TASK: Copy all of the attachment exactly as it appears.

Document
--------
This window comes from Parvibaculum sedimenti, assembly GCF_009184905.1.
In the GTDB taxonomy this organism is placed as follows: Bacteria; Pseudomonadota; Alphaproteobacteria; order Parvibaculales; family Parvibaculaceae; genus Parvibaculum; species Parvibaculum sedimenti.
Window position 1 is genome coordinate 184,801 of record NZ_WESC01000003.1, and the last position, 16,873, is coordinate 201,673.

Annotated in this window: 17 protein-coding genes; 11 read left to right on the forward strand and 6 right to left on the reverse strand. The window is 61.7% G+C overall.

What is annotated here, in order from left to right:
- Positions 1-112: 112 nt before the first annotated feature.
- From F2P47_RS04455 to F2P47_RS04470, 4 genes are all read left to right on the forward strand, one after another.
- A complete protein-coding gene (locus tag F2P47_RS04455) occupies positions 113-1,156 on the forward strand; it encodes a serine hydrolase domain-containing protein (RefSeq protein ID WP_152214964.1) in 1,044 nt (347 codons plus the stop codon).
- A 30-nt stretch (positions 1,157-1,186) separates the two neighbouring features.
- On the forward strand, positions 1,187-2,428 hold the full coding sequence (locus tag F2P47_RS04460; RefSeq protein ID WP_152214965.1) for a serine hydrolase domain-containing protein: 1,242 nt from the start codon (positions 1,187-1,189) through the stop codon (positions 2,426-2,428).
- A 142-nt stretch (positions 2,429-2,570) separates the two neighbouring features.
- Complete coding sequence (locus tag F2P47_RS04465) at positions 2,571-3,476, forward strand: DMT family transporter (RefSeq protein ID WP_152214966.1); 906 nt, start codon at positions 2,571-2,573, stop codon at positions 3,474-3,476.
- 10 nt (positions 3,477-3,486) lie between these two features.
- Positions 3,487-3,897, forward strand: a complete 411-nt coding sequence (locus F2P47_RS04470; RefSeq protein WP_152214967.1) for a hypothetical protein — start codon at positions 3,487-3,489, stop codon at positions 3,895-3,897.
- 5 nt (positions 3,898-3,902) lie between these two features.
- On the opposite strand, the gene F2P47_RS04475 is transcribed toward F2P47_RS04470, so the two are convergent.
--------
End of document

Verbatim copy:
This window comes from Parvibaculum sedimenti, assembly GCF_009184905.1.
In the GTDB taxonomy this organism is placed as follows: Bacteria; Pseudomonadota; Alphaproteobacteria; order Parvibaculales; family Parvibaculaceae; genus Parvibaculum; species Parvibaculum sedimenti.
Window position 1 is genome coordinate 184,801 of record NZ_WESC01000003.1, and the last position, 16,873, is coordinate 201,673.

Annotated in this window: 17 protein-coding genes; 11 read left to right on the forward strand and 6 right to left on the reverse strand. The window is 61.7% G+C overall.

What is annotated here, in order from left to right:
- Positions 1-112: 112 nt before the first annotated feature.
- From F2P47_RS04455 to F2P47_RS04470, 4 genes are all read left to right on the forward strand, one after another.
- A complete protein-coding gene (locus tag F2P47_RS04455) occupies positions 113-1,156 on the forward strand; it encodes a serine hydrolase domain-containing protein (RefSeq protein ID WP_152214964.1) in 1,044 nt (347 codons plus the stop codon).
- A 30-nt stretch (positions 1,157-1,186) separates the two neighbouring features.
- On the forward strand, positions 1,187-2,428 hold the full coding sequence (locus tag F2P47_RS04460; RefSeq protein ID WP_152214965.1) for a serine hydrolase domain-containing protein: 1,242 nt from the start codon (positions 1,187-1,189) through the stop codon (positions 2,426-2,428).
- A 142-nt stretch (positions 2,429-2,570) separates the two neighbouring features.
- Complete coding sequence (locus tag F2P47_RS04465) at positions 2,571-3,476, forward strand: DMT family transporter (RefSeq protein ID WP_152214966.1); 906 nt, start codon at positions 2,571-2,573, stop codon at positions 3,474-3,476.
- 10 nt (positions 3,477-3,486) lie between these two features.
- Positions 3,487-3,897, forward strand: a complete 411-nt coding sequence (locus F2P47_RS04470; RefSeq protein WP_152214967.1) for a hypothetical protein — start codon at positions 3,487-3,489, stop codon at positions 3,895-3,897.
- 5 nt (positions 3,898-3,902) lie between these two features.
- On the opposite strand, the gene F2P47_RS04475 is transcribed toward F2P47_RS04470, so the two are convergent.